The Public Interest

“Child care”: the fiscal time bomb

B. Bruce-Briggs

Fall 1977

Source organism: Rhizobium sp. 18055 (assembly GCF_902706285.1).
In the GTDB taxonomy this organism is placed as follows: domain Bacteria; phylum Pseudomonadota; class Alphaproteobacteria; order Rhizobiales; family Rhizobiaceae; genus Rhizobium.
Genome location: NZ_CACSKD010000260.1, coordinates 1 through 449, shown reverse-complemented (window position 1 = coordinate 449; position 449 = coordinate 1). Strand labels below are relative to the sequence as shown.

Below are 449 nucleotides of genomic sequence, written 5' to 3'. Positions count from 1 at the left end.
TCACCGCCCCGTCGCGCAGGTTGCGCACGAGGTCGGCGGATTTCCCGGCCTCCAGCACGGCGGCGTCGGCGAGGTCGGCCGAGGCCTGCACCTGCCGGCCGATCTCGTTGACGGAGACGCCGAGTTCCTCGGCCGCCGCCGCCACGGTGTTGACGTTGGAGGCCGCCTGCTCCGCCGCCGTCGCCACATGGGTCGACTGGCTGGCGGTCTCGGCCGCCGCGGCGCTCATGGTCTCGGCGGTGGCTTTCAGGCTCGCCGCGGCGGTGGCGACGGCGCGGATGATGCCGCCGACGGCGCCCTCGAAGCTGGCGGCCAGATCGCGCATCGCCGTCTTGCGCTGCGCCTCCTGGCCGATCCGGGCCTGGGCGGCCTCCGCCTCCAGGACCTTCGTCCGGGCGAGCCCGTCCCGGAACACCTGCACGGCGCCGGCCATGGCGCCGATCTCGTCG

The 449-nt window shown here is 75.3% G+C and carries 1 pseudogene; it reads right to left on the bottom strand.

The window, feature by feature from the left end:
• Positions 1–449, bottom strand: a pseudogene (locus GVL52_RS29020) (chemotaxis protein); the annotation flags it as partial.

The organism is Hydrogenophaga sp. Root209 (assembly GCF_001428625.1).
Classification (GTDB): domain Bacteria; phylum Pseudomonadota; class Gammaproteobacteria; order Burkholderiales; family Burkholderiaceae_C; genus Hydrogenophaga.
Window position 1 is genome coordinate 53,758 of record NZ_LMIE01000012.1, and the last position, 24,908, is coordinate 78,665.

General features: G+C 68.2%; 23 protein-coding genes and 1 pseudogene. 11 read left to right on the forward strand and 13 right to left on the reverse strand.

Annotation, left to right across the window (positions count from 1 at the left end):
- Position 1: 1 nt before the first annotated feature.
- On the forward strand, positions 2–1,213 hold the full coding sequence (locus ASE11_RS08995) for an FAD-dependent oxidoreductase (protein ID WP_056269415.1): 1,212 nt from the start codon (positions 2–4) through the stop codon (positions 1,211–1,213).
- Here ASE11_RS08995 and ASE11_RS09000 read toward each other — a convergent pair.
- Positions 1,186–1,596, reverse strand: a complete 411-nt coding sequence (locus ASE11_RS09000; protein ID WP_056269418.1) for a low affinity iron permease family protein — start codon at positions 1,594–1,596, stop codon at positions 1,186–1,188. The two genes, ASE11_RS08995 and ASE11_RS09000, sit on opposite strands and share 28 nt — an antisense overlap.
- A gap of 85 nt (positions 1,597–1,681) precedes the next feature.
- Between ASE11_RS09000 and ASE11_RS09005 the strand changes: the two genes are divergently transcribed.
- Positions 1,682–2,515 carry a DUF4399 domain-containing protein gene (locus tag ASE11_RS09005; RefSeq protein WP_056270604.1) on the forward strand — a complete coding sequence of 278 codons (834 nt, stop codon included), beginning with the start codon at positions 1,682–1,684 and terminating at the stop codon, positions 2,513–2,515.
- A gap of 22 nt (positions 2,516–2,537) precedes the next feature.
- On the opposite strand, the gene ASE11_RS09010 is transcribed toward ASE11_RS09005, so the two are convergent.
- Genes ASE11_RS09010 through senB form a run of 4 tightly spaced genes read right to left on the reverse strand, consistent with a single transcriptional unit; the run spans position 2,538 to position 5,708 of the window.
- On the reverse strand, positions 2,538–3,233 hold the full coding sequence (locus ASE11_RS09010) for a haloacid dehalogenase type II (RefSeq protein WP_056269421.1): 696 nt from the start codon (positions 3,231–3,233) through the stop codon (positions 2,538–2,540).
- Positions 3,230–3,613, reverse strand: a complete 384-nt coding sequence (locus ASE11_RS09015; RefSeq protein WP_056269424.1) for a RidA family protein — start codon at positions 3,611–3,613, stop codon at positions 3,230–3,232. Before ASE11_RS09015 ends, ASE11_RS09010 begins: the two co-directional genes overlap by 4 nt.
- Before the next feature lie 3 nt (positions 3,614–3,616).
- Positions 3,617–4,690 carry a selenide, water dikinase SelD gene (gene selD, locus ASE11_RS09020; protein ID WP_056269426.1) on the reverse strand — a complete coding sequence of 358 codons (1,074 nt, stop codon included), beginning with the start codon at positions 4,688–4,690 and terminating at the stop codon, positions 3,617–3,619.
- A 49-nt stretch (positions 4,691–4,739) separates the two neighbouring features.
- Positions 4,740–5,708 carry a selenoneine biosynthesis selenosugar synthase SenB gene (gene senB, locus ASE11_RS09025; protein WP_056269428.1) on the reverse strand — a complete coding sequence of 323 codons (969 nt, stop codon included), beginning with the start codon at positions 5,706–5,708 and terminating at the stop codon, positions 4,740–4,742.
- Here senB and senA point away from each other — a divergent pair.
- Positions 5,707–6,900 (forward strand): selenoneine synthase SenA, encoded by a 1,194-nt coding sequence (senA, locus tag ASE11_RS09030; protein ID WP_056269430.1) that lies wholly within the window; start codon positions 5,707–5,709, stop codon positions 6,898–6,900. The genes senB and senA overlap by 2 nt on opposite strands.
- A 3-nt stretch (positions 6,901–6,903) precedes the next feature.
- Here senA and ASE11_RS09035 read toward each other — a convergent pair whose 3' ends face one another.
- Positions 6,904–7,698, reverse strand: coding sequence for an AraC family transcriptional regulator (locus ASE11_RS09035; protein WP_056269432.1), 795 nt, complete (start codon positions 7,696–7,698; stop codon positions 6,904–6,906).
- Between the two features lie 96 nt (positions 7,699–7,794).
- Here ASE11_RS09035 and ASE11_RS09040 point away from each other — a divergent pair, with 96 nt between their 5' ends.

THAT government should provide “day care” for a nation’s children does not evoke the kind of natural assent that, say, providing care for the handicapped does. After all, the traditional day-care providers, called “mothers,” have high incentives and the necessary skills ( or so it has always been assumed), and are available in adequate numbers. So it is not surprising that government-provided day care should be one of the more controversial issues of social policy.

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